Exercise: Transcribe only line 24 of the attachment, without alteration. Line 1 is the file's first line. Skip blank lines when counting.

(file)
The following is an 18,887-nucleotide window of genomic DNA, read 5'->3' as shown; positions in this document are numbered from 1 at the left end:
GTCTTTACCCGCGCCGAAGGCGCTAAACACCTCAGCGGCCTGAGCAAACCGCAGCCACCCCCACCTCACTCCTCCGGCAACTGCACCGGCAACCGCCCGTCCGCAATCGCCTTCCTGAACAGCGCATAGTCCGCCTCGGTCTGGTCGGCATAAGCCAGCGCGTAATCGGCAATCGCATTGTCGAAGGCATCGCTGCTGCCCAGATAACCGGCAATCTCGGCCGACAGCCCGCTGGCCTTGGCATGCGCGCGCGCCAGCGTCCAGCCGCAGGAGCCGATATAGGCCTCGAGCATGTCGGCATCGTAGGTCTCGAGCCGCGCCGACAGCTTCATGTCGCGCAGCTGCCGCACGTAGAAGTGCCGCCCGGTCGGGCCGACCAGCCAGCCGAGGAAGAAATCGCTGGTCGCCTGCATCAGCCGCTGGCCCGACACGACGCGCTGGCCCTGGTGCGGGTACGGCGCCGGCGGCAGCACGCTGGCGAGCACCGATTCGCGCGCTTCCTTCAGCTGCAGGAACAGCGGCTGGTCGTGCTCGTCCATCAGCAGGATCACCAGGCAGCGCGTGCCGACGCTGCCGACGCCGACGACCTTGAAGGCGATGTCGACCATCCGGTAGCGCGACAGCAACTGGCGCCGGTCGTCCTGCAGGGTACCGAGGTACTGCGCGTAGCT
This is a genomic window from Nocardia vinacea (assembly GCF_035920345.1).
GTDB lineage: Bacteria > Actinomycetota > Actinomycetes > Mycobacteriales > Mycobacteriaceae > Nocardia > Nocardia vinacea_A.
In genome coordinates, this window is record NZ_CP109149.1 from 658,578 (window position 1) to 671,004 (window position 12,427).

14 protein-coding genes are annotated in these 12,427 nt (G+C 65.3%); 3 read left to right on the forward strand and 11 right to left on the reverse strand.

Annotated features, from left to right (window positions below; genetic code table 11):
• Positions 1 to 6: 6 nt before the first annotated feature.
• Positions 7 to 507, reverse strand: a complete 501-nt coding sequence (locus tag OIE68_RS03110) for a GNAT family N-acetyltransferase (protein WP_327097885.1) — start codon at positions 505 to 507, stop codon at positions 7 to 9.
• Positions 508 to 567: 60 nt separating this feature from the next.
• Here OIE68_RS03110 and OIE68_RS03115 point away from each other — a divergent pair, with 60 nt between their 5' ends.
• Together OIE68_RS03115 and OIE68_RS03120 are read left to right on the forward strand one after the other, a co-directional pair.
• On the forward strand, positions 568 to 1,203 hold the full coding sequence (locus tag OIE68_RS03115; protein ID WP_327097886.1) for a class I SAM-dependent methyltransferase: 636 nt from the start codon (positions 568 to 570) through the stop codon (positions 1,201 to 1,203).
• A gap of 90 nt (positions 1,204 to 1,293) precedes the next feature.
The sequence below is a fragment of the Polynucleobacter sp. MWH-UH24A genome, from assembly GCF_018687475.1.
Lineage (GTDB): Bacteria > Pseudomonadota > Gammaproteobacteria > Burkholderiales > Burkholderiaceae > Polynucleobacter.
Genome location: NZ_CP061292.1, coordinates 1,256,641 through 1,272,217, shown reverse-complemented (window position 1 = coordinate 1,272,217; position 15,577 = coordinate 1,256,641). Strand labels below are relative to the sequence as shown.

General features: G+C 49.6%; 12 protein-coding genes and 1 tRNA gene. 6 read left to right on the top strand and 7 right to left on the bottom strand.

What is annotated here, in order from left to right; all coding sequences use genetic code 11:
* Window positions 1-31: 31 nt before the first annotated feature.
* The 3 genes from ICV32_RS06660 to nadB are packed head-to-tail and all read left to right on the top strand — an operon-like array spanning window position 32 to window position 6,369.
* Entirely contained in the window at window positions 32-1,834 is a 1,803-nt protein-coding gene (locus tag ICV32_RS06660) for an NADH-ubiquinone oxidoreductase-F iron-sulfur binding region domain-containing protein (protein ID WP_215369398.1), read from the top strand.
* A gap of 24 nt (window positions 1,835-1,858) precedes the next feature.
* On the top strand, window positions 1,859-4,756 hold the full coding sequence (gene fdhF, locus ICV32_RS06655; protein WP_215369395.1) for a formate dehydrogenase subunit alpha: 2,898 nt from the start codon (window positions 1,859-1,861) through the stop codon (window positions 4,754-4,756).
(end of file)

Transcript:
* On the top strand, window positions 1,859-4,756 hold the full coding sequence (gene fdhF, locus ICV32_RS06655; protein WP_215369395.1) for a formate dehydrogenase subunit alpha: 2,898 nt from the start codon (window positions 1,859-1,861) through the stop codon (window positions 4,754-4,756).